Canada men charged in ’20 murder
Charges were filed last week against two Canada men who allegedly obstructed apprehension of a man charged in October with first degree murder.
Jason M. Kirkby, 38, who with his father owns a house and outbuildings at 1941 Narrow Rd. in Canada, was charged April 7 with obstructing apprehension or prosecution by concealing or aiding Robert B. Mans, who is himself charged with murder.
Mans is accused of murdering Shalan Niccole Gannon, a Wichita woman whose body was discovered June 7 in the Ninnescah River. According to the charges against Mans, the murder took place at the Canada address.
Jason Kirkby is also charged with interference with law enforcement and criminal desecration.
According to the complaint filed against him, Jason Kirkby concealed, destroyed, or altered evidence of the crime. The desecration charge is for allegedly obtaining unauthorized control of a dead body or remains of a human being.
On Thursday, Michael L. Kirkby, 61, also of Canada, was formally charged with the same three charges.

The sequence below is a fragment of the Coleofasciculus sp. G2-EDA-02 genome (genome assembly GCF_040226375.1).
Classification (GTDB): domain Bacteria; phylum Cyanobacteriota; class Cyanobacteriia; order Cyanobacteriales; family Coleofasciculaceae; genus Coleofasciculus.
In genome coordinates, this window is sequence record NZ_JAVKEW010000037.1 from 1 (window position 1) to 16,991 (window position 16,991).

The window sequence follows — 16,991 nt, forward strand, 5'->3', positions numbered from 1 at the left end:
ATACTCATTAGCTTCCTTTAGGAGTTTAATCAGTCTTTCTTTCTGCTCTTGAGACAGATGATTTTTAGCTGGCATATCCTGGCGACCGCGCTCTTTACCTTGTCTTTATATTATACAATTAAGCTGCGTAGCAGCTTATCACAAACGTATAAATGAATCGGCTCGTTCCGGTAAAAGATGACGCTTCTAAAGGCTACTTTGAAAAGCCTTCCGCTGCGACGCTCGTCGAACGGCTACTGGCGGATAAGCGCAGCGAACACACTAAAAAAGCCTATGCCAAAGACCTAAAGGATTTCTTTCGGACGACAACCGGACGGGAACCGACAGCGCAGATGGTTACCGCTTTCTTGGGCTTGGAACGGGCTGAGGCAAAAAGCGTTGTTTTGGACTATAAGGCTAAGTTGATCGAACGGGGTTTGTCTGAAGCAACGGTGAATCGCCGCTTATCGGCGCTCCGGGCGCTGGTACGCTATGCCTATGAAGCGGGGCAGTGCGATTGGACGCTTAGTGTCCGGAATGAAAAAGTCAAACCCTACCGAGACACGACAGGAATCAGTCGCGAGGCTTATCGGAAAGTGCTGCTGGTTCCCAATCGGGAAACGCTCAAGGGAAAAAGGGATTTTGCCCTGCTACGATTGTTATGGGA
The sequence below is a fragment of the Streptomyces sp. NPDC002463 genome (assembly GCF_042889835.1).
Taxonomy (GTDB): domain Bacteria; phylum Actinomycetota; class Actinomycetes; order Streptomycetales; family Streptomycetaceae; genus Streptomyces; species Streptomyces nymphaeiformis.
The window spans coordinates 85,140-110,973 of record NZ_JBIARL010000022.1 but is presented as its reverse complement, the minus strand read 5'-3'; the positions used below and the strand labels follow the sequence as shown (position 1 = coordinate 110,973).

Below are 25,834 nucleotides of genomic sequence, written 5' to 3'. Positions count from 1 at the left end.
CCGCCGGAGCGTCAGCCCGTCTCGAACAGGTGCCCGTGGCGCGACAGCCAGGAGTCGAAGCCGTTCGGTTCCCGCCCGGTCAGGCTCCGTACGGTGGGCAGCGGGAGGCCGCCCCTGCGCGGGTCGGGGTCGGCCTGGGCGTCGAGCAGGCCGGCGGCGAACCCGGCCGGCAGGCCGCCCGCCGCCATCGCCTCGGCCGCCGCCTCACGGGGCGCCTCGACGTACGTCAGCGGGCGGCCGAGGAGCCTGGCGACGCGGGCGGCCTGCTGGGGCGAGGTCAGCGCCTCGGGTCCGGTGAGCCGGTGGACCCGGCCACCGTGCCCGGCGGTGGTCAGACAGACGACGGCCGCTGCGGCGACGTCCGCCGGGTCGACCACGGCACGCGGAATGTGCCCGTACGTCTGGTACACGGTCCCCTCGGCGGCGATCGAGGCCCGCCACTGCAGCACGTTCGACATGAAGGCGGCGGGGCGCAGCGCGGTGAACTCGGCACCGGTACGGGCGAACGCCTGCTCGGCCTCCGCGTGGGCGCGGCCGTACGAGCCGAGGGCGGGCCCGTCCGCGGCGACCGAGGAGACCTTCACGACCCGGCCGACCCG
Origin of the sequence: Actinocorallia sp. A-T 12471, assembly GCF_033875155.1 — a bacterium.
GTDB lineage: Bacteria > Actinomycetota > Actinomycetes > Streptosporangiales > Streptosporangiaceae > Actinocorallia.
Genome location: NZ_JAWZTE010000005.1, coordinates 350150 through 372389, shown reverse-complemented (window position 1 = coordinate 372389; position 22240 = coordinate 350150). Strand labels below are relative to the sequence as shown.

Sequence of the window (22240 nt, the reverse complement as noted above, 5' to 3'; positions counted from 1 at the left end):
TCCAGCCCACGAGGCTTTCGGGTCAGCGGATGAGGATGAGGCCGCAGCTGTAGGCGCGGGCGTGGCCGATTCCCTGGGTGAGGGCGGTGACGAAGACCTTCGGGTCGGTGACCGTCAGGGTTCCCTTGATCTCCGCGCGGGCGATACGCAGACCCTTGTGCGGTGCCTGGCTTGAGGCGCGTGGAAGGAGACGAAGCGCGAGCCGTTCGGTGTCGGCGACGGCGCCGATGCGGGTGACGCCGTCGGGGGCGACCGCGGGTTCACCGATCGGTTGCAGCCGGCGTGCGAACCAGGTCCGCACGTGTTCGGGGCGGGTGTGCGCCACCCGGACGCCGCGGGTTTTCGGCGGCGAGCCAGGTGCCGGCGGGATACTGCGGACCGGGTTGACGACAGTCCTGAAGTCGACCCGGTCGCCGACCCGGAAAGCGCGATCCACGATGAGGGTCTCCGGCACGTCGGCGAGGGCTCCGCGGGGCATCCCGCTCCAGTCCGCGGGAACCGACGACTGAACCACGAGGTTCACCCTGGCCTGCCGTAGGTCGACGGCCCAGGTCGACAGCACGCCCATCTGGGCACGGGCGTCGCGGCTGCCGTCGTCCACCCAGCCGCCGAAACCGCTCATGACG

The pair made first appearances in court Monday and applied for an attorney to be appointed for them.
According to Michael Kirkby’s application, Mans is his stepson and Jason Kirkby is his son. He claims to be unemployed because of vision issues and no insurance.
Preliminary hearings for both are scheduled for May 5.
The Kirkbys have a history of being delinquent on property taxes.
Kansas Department of Corrections records show Michael Kirkby was sentenced Aug. 15, 1991, for manufacture, possession, or distribution of opiates, opium, or narcotics. He spent three months in prison before being put on probation.
Jason Kirkby, 38, spent July 27 to 29 in the Sedgwick County jail on a municipal court sentence for a traffic conviction.
Before that, he was sentenced to community corrections Dec. 3, 2018, for possession of opiates, opium, narcotics, or stimulants. He also has 12 prior convictions for burglary, aggravated burglary, and theft spanning from 2007 to 2011.
Twice he was sent to prison, once for four months, and four years later for four years.
He was last released Sept. 12, 2016.
Both are scheduled for preliminary hearing on the charges May 5.